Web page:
Drew Edwards follows American dream to become Brides Against Breast Cancer CEO
Jul 3, 2017, 2:19pm EDT
Welcome to Atlanta Business Chronicle’s “Meet the C-Suite,” where each week we will feature one of the city’s high-profile c-levelexecutives.
This week meet Drew H. Edwards, CEO and owner of Atlanta-based Brides Against Breast Cancer LLC.
Name: Drew H. Edwards
Company: Brides Against Breast Cancer LLC (BABC)
Title: CEO and Owner
Background: I grew up the youngest of four boys in a low-income household in Central Florida, but really like an only child as my brothers were 15-19 years older and left home when I was two. My parents were products of The Great Depression and my father was a military man fighting in World War II, Vietnam and the Korean War. After divorce at age 8, while my mom and I didn’t have much money, I was infused with a sense of “old school” pride in America and the American dream.
Unfortunately, I attended poorly performing public school. My teachers never encouraged me to succeed or challenge myself. Many of my friends were petty thief street kids, but I had normal friends too. At theage of 15, I attended a Methodist church youth camp that really changed my life for good. For the first time, I felt nurtured and inspired to focus on academics. I was barely accepted to the University of Florida. I arrived on campus at age 17 by myself, my mom’s car couldn’t make the drive, with only $200 in my pocket. Immediately, I found a job and over five years paid for 100 percent of my schooling. Eventually, I graduated with a degree in Electrical Engineering with Marketing Emphasis, including having studied abroad. My initial career was in engineering and technical sales spanning 7 years with IBM (engineering) and Motorola Semiconductor sales/international). At age 26, I founded my first technology company and was involved with several subsequent entrepreneurial ventures. At age 36, I started my own Strategic Advisory and Investment Banking company named Trustpoint Advisors. Overall, I have worked in many industries. I’m now married and we have our first child due in September.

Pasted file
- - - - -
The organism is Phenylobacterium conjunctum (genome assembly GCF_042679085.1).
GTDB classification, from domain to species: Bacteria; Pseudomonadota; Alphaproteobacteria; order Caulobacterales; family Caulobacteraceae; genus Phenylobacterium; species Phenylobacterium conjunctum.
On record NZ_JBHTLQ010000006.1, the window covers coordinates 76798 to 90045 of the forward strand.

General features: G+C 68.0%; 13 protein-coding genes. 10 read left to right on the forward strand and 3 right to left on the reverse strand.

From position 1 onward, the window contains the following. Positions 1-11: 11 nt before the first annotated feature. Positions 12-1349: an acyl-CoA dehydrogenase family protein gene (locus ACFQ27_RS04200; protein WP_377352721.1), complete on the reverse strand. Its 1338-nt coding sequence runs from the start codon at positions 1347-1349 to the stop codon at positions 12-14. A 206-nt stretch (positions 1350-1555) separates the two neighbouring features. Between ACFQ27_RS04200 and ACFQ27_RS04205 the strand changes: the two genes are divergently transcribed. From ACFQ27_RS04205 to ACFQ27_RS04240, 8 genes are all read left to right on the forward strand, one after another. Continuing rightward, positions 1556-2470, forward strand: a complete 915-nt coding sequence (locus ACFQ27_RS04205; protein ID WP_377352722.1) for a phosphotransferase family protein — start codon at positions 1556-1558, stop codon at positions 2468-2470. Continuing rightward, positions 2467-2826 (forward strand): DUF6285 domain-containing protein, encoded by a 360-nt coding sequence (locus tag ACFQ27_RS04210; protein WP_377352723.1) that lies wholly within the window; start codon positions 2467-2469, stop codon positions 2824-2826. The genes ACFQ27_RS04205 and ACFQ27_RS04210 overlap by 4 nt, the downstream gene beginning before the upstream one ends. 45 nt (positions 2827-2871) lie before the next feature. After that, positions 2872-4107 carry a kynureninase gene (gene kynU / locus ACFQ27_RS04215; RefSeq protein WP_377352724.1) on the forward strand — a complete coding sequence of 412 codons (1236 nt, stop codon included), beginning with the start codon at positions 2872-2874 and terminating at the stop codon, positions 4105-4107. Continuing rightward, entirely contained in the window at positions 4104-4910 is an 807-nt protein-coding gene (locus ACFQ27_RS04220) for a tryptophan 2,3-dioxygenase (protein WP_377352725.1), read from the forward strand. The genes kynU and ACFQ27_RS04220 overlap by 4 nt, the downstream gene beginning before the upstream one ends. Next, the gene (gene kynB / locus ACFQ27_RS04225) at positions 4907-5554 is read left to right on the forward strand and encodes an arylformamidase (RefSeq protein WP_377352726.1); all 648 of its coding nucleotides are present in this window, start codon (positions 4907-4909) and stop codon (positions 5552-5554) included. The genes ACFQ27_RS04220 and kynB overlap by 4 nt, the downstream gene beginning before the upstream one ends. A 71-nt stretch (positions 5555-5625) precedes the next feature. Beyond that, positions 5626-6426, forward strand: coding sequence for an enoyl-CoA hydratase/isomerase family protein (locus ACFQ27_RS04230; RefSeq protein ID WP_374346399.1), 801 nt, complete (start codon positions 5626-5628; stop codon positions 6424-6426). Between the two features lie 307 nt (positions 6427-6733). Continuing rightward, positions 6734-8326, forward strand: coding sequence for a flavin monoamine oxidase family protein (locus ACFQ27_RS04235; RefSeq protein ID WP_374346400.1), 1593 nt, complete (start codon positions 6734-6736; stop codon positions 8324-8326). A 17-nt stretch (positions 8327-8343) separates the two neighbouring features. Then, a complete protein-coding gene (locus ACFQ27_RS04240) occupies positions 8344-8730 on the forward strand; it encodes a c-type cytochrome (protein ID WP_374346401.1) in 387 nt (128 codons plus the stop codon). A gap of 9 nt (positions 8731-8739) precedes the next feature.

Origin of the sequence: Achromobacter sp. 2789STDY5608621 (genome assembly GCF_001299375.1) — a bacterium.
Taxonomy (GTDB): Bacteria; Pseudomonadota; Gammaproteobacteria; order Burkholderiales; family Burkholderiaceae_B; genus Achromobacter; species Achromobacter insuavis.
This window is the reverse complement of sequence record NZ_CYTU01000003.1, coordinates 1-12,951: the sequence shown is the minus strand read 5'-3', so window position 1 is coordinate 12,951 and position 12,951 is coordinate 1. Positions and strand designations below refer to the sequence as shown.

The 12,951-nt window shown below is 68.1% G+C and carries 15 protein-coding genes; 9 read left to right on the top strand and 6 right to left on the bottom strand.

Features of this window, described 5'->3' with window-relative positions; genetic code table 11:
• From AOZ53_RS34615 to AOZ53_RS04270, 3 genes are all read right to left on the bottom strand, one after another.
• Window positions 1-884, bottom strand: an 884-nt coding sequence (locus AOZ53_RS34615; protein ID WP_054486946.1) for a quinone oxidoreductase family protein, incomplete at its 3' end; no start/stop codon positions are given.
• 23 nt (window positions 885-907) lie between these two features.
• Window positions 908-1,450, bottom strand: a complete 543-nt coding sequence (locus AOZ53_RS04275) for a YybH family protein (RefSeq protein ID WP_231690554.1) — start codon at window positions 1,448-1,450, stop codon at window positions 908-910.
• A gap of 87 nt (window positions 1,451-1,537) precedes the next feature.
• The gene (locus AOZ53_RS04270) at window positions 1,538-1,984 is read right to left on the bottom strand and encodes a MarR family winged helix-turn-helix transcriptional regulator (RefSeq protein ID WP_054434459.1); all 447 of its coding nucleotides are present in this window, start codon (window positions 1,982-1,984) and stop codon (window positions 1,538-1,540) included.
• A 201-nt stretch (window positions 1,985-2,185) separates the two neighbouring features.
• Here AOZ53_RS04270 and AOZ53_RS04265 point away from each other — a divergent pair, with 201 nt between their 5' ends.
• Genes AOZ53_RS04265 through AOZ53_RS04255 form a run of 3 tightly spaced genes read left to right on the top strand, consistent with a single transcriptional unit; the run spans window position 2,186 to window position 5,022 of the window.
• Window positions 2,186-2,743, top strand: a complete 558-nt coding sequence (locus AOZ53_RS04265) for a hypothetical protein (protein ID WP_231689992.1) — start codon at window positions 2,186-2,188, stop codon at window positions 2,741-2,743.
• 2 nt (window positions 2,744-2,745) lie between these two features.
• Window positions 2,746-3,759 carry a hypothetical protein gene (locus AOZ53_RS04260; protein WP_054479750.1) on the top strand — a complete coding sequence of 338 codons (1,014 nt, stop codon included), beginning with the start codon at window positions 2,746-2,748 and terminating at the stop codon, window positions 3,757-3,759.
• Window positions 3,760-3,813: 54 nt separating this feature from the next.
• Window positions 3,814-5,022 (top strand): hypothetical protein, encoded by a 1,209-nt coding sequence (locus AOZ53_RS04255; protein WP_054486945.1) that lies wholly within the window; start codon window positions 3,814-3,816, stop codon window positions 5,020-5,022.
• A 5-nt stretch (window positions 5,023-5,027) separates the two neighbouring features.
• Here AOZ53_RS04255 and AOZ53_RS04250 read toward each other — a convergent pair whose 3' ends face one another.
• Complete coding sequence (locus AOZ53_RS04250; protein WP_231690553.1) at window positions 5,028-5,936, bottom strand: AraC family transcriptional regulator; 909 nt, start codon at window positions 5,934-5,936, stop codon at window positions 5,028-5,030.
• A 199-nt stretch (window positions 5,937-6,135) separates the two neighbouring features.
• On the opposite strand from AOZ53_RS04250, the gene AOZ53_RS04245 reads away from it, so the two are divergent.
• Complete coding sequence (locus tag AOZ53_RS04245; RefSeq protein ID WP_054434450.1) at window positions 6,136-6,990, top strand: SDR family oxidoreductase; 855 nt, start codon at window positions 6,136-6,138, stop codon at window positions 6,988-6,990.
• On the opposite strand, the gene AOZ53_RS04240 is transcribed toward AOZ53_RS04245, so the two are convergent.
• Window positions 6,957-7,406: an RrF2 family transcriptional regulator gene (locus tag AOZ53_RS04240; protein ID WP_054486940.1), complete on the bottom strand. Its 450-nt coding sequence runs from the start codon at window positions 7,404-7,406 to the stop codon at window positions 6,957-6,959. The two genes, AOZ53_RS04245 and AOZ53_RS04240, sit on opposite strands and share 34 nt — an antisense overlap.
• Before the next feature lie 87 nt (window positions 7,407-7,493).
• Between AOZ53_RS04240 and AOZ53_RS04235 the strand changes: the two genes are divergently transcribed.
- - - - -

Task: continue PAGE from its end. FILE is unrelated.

First job: Associate Engineer for Series 1 Mainframe, IBM
Education: B.S. Electrical Engineering, University of Florida 1988 with International Marketing Minor
How’s business: Business is robust and we are growing quickly, but it is not without challenges. My business
partner and BABC COO Rod Mackenzie and I feel we are the new custodians of BABC. Rod has a great
passion for social entrepreneurship.
After a year of effort, we bought BABC out of bankruptcy and took it from being a non-profit to a social enterprise company.
Today we are a social enterprise company that sells donated off-the-rack designer wedding dresses up to 80
percent off retail price. BABC sells new, sample and pre-owned designer wedding dresses nationwide
through our online store, our “Wedding Dress Experience” shows, and our Atlanta flagship retail store. As a
social enterprise company, we give 10 percent – 20 percent of our profits and promotional support to our
charity partners, the statewide one Georgia Breast Cancer Coalition Fund (GABCC.org) and our nationwide
one Living Beyond Breast Cancer (LBBC.org)
We’re very excited to launch our national Wedding Dress Experience and Bridal Show on Sunday, July 16th at
the Buckhead Intercontinental Hotel. This nationally renowned show has run since 1997. The Atlanta show will
feature over 25 vendors while showcasing 800+ designer wedding dresses uniquely available to be tried on
and bought at the show. Brides typically save up to 80 percent off retail pricing. While the average new
designer wedding dress retails for $1,700, the average price for a BABC certified dress is considerably less at
$600. Most dresses are priced $99 to $999 and couture dresses up to approximately $1,999 (original retail
can top $8,000).
Equally important as having business success and stability is the outstanding support from our charity
partners. Endless hours have been spent by all stake holders to re-launch this very special organization with